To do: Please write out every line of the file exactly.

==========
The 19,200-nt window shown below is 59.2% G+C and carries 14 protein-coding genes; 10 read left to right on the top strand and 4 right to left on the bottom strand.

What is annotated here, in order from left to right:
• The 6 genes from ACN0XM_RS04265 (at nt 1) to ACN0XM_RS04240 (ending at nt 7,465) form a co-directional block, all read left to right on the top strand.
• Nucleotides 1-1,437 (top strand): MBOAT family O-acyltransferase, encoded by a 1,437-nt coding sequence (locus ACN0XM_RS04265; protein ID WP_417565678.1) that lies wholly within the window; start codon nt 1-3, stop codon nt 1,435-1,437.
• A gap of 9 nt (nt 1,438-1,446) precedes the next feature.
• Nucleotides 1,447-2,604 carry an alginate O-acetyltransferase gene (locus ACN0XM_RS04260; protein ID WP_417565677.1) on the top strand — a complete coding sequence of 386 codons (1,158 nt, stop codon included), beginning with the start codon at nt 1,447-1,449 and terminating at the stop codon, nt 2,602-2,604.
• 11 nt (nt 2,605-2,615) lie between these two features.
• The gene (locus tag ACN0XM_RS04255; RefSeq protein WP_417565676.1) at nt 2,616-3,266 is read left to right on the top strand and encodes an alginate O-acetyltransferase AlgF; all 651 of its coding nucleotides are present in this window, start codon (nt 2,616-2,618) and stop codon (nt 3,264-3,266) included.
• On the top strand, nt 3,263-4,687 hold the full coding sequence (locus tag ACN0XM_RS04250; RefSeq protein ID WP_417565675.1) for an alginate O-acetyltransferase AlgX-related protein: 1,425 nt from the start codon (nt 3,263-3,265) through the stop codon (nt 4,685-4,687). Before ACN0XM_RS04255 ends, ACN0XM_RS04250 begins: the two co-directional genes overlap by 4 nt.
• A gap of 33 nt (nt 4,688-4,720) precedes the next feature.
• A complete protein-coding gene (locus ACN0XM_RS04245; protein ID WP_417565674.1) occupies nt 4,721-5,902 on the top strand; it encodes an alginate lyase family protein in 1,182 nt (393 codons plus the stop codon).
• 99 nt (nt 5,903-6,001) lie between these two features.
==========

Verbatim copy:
The 19,200-nt window shown below is 59.2% G+C and carries 14 protein-coding genes; 10 read left to right on the top strand and 4 right to left on the bottom strand.

What is annotated here, in order from left to right:
• The 6 genes from ACN0XM_RS04265 (at nt 1) to ACN0XM_RS04240 (ending at nt 7,465) form a co-directional block, all read left to right on the top strand.
• Nucleotides 1-1,437 (top strand): MBOAT family O-acyltransferase, encoded by a 1,437-nt coding sequence (locus ACN0XM_RS04265; protein ID WP_417565678.1) that lies wholly within the window; start codon nt 1-3, stop codon nt 1,435-1,437.
• A gap of 9 nt (nt 1,438-1,446) precedes the next feature.
• Nucleotides 1,447-2,604 carry an alginate O-acetyltransferase gene (locus ACN0XM_RS04260; protein ID WP_417565677.1) on the top strand — a complete coding sequence of 386 codons (1,158 nt, stop codon included), beginning with the start codon at nt 1,447-1,449 and terminating at the stop codon, nt 2,602-2,604.
• 11 nt (nt 2,605-2,615) lie between these two features.
• The gene (locus tag ACN0XM_RS04255; RefSeq protein WP_417565676.1) at nt 2,616-3,266 is read left to right on the top strand and encodes an alginate O-acetyltransferase AlgF; all 651 of its coding nucleotides are present in this window, start codon (nt 2,616-2,618) and stop codon (nt 3,264-3,266) included.
• On the top strand, nt 3,263-4,687 hold the full coding sequence (locus tag ACN0XM_RS04250; RefSeq protein ID WP_417565675.1) for an alginate O-acetyltransferase AlgX-related protein: 1,425 nt from the start codon (nt 3,263-3,265) through the stop codon (nt 4,685-4,687). Before ACN0XM_RS04255 ends, ACN0XM_RS04250 begins: the two co-directional genes overlap by 4 nt.
• A gap of 33 nt (nt 4,688-4,720) precedes the next feature.
• A complete protein-coding gene (locus ACN0XM_RS04245; protein ID WP_417565674.1) occupies nt 4,721-5,902 on the top strand; it encodes an alginate lyase family protein in 1,182 nt (393 codons plus the stop codon).
• 99 nt (nt 5,903-6,001) lie between these two features.